During the three and six months ended July 31, 2022 and 2021, there were no material gross realized gains or losses from the sale of certain available-for-sale marketable securities that were reclassified out of accumulated other comprehensive loss.

15


The Company regularly reviews the changes to the rating of its debt securities by rating agencies as well as reasonably monitors the surrounding economic conditions to assess the risk of expected credit losses. As of July 31, 2022, the unrealized losses and the related risk of expected credit losses were not significant.

Note 5. Fair Value Measurements
The following table summarizes the Company’s fair value hierarchy for its financial assets and liabilities measured at fair value on a recurring basis at July 31, 2022 (in thousands):
 
Level 1 Level 2 Level 3 Total
Cash equivalents:(1)
Money market funds
$ 116,792  $ —  $ —  $ 116,792 
Marketable securities:
U.S. treasury securities
—  281,370  —  281,370 
Other investments:
Non-marketable debt investments
—  —  2,628  2,628 
Total assets
$ 116,792  $ 281,370  $ 2,628  $ 400,790 

(1)Included in cash and cash equivalents.
The following table summarizes the Company’s fair value hierarchy for its financial assets and liabilities measured at fair value on a recurring basis at January 31, 2022 (in thousands):
 
Level 1 Level 2 Level 3 Total
Cash equivalents:(1)
Money market funds
$ 233,705  $ —  $ —  $ 233,705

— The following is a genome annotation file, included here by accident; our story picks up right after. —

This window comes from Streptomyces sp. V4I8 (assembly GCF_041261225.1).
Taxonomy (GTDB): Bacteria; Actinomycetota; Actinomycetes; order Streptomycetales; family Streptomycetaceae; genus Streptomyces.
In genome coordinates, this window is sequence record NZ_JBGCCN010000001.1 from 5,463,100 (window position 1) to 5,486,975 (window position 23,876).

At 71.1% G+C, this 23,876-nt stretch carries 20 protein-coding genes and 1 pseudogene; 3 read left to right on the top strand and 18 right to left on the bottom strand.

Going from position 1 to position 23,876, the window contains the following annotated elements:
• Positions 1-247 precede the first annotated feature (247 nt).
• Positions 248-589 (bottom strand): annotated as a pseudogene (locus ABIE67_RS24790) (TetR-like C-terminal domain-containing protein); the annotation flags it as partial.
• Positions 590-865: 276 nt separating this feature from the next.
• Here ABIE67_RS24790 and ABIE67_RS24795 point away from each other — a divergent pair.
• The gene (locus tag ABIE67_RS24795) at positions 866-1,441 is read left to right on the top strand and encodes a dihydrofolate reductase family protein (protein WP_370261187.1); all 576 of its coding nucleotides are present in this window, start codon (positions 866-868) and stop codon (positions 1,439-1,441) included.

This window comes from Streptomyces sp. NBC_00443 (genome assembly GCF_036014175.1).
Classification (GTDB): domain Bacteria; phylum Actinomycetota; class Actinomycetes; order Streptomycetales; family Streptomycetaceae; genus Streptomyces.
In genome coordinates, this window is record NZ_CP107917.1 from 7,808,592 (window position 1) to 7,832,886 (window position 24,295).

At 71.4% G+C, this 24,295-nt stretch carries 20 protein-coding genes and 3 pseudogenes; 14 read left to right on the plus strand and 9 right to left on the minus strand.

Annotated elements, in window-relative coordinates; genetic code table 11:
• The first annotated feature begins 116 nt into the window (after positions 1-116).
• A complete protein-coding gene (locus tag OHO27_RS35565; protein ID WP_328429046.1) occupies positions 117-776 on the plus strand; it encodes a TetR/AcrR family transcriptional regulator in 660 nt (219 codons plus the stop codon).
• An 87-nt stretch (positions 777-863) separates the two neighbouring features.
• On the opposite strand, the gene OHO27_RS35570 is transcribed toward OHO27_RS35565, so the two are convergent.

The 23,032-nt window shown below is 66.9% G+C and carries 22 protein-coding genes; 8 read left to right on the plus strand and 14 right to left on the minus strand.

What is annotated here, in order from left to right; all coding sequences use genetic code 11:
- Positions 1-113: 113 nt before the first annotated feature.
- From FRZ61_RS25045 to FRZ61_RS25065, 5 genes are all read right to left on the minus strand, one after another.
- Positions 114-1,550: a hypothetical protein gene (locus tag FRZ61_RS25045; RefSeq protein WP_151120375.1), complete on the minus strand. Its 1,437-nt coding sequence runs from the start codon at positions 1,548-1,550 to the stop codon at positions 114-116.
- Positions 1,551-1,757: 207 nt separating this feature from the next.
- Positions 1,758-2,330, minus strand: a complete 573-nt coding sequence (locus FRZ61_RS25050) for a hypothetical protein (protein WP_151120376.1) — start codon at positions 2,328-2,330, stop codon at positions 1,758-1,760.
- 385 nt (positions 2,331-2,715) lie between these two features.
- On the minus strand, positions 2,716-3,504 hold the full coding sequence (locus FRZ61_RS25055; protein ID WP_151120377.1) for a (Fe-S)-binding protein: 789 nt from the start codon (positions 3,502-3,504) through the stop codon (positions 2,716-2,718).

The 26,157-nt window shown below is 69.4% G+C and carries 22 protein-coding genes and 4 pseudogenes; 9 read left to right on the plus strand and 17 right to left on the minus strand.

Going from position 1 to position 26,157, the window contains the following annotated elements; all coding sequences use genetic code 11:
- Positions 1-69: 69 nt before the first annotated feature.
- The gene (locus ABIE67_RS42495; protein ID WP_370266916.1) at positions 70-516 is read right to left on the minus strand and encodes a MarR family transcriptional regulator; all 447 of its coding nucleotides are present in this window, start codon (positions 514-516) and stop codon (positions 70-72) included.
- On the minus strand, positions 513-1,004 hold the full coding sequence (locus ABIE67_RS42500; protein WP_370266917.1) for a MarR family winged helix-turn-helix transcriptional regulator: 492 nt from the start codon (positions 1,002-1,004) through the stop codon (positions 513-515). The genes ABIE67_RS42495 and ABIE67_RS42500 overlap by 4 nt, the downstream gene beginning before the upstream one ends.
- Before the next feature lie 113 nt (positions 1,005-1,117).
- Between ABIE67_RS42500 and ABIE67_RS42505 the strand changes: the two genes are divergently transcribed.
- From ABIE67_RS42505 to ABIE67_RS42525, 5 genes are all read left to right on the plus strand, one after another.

Marketable securities:
U.S. treasury securities
—  223,032  —  223,032 
Other investments:
Non-marketable debt investments
—  —  6,434  6,434 
Total assets
$ 233,705  $ 223,032  $ 6,434  $ 463,171 

(1)Included in cash and cash equivalents.
Other Investments
The Company’s non-marketable debt investments are recorded at fair value on a recurring basis. The estimation of fair value for non-marketable debt investments is based on valuation methods using an observable transaction price, if available and other unobservable inputs, including the volatility, rights, and obligations of the securities the Company holds; as a result, the Company classifies these assets as Level 3 within the fair value hierarchy.
As of July 31, 2022, the balance of non-marketable debt investments was $2.6 million. There have been no impairments to the amortized cost of the non-marketable debt investments during the three and six months ended July 31, 2022.

The table above does not include the Company’s non-marketable equity investments. The non-marketable equity investments are measured under the measurement alternative on a non-recurring basis. As of July 31, 2022 and January 31, 2022, the carrying value of the Company’s non-marketable equity investments was $10.9 million and $5.0 million, respectively. There have been no impairments or adjustments to the carrying amount of the equity investments during the three and six months ended July 31, 2022.

During the quarter ended April 30, 2022, the Company’s investment in a non-marketable convertible note converted to preferred stock, which is classified as a non-marketable equity investment. At the time of conversion, the Company recognized a gain of $1.3 million.

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Convertible Senior Notes
The Company has $1,380.0 million in aggregate principal amount of 0.375% convertible senior notes due in 2026 (the “2026 Notes”), $805.0 million in aggregate principal amount of 0.125% convertible senior notes due in 2025 (the “2025 Notes”) and $1.8 million in aggregate principal amount of 0.375% convertible senior notes due in 2023 (the “2023 Notes” and, together with the 2025 Notes and 2026 Notes, the “Convertible Notes”) outstanding as of July 31, 2022. Refer to Note 8, “Convertible Senior Notes” for further details on the Convertible Notes.